The biannual poll showed that consumers did not think their borrowing habits would change because of the vote, nor did most survey respondents think the leave vote would affect the availability of credit. The survey of 6,000 people also found that the majority said the vote had not had any impact on their personal financial position, with the net balance of households expecting to increase spending over the coming year fell only ‘a little’.
So that’s all good, then.
Last week, CBI’s industrial trends survey suggested that the health of UK manufacturing appears in better shape than anticipated. The survey of 482 firms reported that the overall level of orders had improved with its gauge rising to zero in the three months to December from -3 in November. This was significantly better than predicted by economists and the highest level in 20 months. Growth in manufacturing output was the strongest in over a year-and-a-half, while production fell in just four of 18 sectors, with mechanical engineering and the aerospace the main drivers of improvement. Rain Newton-Smith, CBI chief economist, said: “It’s good to see our manufacturers ending the year on a high note with growth in production the strongest since summer 2014 and total orders still robust.”
The British economy is certainly performing, well, better than expected, with official figures this week expecting to confirm solid growth of 0.5% during Q3.
And yet this to me feels like a false dawn, a phony war – or any other analogy I can think of to say this is not all the way it seems.
I was particular disturbed to read last week that that fine British institution Lloyd’s of London is preparing to open a subsidiary in another European country next year to safeguard against any barriers to EU markets. It is understood that the 328-year-old insurance market has whittled down its shortlist to five European cities, and a plan will be put to members of the society in February. Lloyd’s, which generates around 11% of its revenues within Europe, has been a vocal supporter of remaining in the EU and the market has now decided to focus its efforts on opening a subsidiary, which would grant access to all EU nations in the single market, rather than opening branches in every country where it does business. “We will continue to develop our plans on creating a subsidiary and will provide a detailed update to the market on the progress we have made early next year,” said a spokesman. “We believe it is in the interests of the City to have ease of access to the EU’s single market and we will continue to work with both the industry and the government in any way we can on this.”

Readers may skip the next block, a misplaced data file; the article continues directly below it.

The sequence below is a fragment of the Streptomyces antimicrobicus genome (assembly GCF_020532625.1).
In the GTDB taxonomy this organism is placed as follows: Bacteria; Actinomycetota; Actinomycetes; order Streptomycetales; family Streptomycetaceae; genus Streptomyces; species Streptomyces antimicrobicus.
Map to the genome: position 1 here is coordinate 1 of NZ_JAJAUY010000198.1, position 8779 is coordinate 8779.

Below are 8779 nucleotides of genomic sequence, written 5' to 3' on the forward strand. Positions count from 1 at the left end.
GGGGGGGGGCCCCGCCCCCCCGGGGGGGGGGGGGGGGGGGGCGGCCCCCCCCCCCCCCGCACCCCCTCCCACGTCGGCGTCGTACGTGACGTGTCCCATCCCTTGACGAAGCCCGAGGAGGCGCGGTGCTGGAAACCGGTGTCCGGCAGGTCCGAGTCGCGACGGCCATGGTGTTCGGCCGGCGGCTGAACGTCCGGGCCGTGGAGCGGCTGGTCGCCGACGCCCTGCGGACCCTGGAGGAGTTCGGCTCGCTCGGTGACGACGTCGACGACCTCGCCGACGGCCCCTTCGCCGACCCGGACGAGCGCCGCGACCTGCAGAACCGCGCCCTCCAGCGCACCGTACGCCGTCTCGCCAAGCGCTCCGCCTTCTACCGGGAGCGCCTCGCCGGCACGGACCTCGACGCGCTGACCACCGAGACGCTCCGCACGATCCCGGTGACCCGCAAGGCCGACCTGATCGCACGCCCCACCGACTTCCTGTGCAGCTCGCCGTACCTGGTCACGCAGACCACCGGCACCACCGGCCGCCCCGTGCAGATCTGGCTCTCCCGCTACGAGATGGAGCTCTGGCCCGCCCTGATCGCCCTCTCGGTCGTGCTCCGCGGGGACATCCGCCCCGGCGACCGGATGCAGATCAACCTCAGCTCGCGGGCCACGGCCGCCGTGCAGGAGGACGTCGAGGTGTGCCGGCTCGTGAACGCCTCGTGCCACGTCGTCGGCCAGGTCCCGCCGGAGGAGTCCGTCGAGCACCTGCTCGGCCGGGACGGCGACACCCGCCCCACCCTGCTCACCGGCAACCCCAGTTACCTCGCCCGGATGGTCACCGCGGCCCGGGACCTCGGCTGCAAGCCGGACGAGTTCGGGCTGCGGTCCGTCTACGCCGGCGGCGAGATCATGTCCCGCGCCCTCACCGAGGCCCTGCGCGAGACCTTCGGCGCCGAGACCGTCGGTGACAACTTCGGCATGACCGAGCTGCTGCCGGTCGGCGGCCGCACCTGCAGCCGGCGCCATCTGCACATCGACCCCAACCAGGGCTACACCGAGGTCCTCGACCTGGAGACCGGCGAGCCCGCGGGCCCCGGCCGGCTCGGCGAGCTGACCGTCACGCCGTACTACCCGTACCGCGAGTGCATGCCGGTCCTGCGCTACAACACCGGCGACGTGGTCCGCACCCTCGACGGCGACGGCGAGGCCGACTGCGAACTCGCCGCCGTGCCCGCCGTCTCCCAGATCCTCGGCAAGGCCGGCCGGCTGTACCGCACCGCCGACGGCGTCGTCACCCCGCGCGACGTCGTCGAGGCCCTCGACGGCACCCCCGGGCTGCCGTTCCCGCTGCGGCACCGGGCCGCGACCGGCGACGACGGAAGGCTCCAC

Yes, yes and yes. I have said before how important the City is to the well-being of the UK economy and how crucial it is to maintain passporting rights and protect financial institutions. Another worrying development has been delivered by Japan’s big banks, who employ thousands of people in London. They have warned the Chancellor that they may have to move jobs back to the continent within six months if there is no clarity about Brexit. Senior Japanese bankers told Mr Hammond they may set up hubs in the EU to serve customers in the area, the Financial Times reported.
And that brings me on to the future of foreign direct investment. A survey by consulting firm EY said that more than a third of the 259 international companies polled think Britain will become a less attractive place to invest over the next three years, compared with 16% when the survey was last conducted in the spring. Just 29% of those surveyed think the UK’s attractiveness will increase over the next three years, down from 36%.
So what do we make of this? Well, the figures suggest multinationals are wary about the longer-term impact of the vote to leave the EU and the appeal of Britain as a destination for foreign investment is starting to look fragile. Not good at all when you look at our track record: the UK attracted record levels of foreign direct investment during 2015, remaining ahead of Germany as the leading investment destination in the EU. To maintain that performance, ‘’a clear statement needs to be made of the sectors that the UK chooses to prioritise,” EY said.
Yes please. And can we have it now. Before it all unravels before our eyes.